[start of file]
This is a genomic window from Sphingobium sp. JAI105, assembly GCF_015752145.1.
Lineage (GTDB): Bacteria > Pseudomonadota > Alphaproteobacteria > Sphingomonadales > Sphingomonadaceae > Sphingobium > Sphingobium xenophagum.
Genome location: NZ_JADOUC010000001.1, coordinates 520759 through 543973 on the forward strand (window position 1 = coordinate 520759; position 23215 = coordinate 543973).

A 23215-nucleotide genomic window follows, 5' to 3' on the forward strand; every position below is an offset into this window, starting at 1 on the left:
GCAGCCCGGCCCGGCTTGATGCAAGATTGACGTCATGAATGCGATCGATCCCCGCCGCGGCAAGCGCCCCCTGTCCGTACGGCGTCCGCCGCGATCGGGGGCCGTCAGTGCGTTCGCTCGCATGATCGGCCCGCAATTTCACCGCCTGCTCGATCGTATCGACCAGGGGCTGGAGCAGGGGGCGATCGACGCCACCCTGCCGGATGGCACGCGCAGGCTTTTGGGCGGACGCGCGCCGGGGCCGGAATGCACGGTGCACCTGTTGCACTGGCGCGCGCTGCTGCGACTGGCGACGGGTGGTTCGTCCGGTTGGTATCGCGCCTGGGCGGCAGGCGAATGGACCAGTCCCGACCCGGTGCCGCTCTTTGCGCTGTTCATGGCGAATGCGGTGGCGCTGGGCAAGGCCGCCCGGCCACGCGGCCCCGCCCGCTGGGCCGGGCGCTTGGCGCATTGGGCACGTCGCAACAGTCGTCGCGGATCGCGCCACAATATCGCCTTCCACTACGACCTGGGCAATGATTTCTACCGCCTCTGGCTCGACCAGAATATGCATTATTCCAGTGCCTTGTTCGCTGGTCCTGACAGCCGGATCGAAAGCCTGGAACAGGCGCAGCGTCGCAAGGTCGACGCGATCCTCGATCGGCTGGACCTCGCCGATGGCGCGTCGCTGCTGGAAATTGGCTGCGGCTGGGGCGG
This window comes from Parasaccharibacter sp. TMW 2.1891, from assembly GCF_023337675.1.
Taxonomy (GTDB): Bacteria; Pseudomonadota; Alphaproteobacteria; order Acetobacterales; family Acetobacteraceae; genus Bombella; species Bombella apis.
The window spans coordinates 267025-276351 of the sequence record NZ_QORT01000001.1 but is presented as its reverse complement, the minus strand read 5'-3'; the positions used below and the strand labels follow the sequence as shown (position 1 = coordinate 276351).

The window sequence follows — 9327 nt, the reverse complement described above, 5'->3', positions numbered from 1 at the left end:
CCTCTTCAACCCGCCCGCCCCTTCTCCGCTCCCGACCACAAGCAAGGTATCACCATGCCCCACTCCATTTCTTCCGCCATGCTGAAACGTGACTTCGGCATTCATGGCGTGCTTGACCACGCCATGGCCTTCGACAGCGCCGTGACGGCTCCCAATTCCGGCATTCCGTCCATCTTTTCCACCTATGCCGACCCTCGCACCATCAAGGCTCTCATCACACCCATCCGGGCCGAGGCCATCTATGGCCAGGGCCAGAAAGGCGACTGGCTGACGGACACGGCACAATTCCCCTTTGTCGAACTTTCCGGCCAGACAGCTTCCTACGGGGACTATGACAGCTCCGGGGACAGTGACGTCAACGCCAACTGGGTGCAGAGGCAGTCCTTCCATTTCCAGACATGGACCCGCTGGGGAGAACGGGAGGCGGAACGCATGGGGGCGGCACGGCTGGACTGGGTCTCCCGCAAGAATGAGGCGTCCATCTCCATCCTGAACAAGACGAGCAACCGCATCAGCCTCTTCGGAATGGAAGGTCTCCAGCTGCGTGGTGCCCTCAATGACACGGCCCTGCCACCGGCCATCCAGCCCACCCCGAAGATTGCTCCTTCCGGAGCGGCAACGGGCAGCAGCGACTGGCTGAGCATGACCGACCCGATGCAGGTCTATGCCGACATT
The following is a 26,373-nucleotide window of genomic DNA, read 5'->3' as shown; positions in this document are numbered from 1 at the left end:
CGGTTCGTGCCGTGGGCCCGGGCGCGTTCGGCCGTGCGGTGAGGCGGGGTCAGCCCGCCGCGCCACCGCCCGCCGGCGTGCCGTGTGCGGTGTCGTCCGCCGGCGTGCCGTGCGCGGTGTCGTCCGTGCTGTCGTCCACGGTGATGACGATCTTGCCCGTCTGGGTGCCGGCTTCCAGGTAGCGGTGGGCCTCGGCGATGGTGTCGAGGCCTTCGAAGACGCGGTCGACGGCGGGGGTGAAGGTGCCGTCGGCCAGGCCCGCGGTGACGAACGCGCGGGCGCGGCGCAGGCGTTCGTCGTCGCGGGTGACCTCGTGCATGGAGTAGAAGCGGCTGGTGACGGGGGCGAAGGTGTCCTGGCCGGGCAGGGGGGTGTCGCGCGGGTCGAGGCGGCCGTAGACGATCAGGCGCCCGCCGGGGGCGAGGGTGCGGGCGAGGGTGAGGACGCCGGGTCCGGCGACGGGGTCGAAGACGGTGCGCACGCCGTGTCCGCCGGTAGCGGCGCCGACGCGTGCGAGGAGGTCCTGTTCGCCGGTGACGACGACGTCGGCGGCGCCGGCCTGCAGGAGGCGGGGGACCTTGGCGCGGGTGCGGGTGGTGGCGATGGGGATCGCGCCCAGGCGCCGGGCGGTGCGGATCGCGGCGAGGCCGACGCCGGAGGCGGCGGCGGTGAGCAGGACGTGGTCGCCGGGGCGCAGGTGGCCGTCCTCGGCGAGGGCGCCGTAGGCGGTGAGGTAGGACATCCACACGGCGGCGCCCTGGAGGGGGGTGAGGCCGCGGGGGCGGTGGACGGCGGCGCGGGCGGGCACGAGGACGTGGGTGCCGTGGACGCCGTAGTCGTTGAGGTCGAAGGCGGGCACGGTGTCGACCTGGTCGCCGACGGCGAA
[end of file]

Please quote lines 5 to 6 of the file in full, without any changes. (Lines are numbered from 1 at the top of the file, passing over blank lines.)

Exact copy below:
GCAGCCCGGCCCGGCTTGATGCAAGATTGACGTCATGAATGCGATCGATCCCCGCCGCGGCAAGCGCCCCCTGTCCGTACGGCGTCCGCCGCGATCGGGGGCCGTCAGTGCGTTCGCTCGCATGATCGGCCCGCAATTTCACCGCCTGCTCGATCGTATCGACCAGGGGCTGGAGCAGGGGGCGATCGACGCCACCCTGCCGGATGGCACGCGCAGGCTTTTGGGCGGACGCGCGCCGGGGCCGGAATGCACGGTGCACCTGTTGCACTGGCGCGCGCTGCTGCGACTGGCGACGGGTGGTTCGTCCGGTTGGTATCGCGCCTGGGCGGCAGGCGAATGGACCAGTCCCGACCCGGTGCCGCTCTTTGCGCTGTTCATGGCGAATGCGGTGGCGCTGGGCAAGGCCGCCCGGCCACGCGGCCCCGCCCGCTGGGCCGGGCGCTTGGCGCATTGGGCACGTCGCAACAGTCGTCGCGGATCGCGCCACAATATCGCCTTCCACTACGACCTGGGCAATGATTTCTACCGCCTCTGGCTCGACCAGAATATGCATTATTCCAGTGCCTTGTTCGCTGGTCCTGACAGCCGGATCGAAAGCCTGGAACAGGCGCAGCGTCGCAAGGTCGACGCGATCCTCGATCGGCTGGACCTCGCCGATGGCGCGTCGCTGCTGGAAATTGGCTGCGGCTGGGGCGG
This window comes from Parasaccharibacter sp. TMW 2.1891, from assembly GCF_023337675.1.